On Monday, July 28, 2014 8:56:08 AM UTC-5, Dimitris Stafylarakis wrote:
thanks for your replies. My actual case is *run apt-get update before
upgrading a package*. So I have packages in my own repository and I'm
managing them through puppet on the production server. I want to be able to
set a specific version number and have puppet install the right version of
the package on the server.
@pete: actually I am using puppetlabs/apt. It works fine when a new
package is being installed but for some reason doesn't trigger an update
when upgrading a package (i.e., changing the version number in the ensure
@john: I understand that it's difficult to determine a priori which
resources will be refreshed, I was just asking in case someone found a
smart solution to this already. For now, I have to resolve to running
updates on every puppet run.
Let's be clear: there is no possible general solution -- smart or otherwise
-- for determining which resources will be modified in advance of
attempting to sync those resources. There are alternatives specific to
some particular resource types and to some individual resources, but the
general case requires unlimited ability to predict future events.
Turning now specifically to Package resources in an Apt environment, let's
think for a minute. What does 'apt-get update' do, and/or why do you need
to run it before updating Packages? Well, it updates the local machine's
cache of repository metadata, including especially the list of available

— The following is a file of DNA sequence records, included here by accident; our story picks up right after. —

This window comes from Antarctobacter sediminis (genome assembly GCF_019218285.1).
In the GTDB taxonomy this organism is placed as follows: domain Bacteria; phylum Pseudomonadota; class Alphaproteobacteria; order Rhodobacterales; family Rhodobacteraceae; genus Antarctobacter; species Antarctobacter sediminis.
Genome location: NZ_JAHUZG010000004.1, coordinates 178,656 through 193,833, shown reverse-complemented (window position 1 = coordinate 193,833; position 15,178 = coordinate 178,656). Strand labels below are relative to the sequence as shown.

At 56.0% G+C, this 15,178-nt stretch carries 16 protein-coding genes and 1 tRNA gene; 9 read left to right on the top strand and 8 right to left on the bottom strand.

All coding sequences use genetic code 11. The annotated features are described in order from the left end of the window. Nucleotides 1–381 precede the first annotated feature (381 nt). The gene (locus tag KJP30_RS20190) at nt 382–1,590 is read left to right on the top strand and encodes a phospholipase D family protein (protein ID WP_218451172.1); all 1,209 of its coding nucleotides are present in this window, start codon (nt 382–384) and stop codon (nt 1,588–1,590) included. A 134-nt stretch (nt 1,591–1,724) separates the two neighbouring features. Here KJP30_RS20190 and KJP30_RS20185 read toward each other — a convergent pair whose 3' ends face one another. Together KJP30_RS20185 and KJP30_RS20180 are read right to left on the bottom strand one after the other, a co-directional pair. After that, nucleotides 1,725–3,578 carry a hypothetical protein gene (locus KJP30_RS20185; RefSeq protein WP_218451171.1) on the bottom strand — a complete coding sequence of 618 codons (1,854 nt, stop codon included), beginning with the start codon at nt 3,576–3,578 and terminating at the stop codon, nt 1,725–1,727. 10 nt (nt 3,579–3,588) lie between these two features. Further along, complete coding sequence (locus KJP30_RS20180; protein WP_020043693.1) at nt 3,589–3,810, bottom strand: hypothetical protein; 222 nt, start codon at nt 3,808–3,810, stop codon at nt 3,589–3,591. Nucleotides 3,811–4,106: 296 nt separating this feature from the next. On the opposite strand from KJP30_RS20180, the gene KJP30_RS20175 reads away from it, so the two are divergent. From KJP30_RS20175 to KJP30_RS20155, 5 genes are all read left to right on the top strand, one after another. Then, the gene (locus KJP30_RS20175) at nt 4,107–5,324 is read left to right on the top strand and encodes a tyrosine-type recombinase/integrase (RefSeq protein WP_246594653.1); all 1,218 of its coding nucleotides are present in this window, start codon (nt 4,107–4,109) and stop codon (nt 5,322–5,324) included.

packages, which Apt does not do unless asked. If you want to ensure that a
given Package is at the latest version available from the repository, then
you need the update process to draw on up-to-date repository metadata. No
But wait! How do you know whether there's an update to an installed
package available at all? You need the current repository metadata for
that, too. How do you ensure your copy of the metadata is up to date?
Yes, 'apt-get update'. You cannot limit running 'apt-get update' to times
when there is a Package update to apply, because you need to run it before
you can determine whether there are any updates to apply at all.
With that said, if it were ok for machines to lag a bit behind repository
updates, then you could maybe apply a schedule
> to the
'apt-get update' Exec to limit when it can run or how many times it can run
in a given period. That way it wouldn't need to run every time an agent
applies its catalog, if that's what you're really after. That will reduce
the average load on your Apt server for metadata requests, which are
probably the bulk of the requests it services, but it will not reduce the
load from serving actual packages. If you stagger nodes' metadata updates,
however, then you will level out the load on your apt server from both
kinds of requests.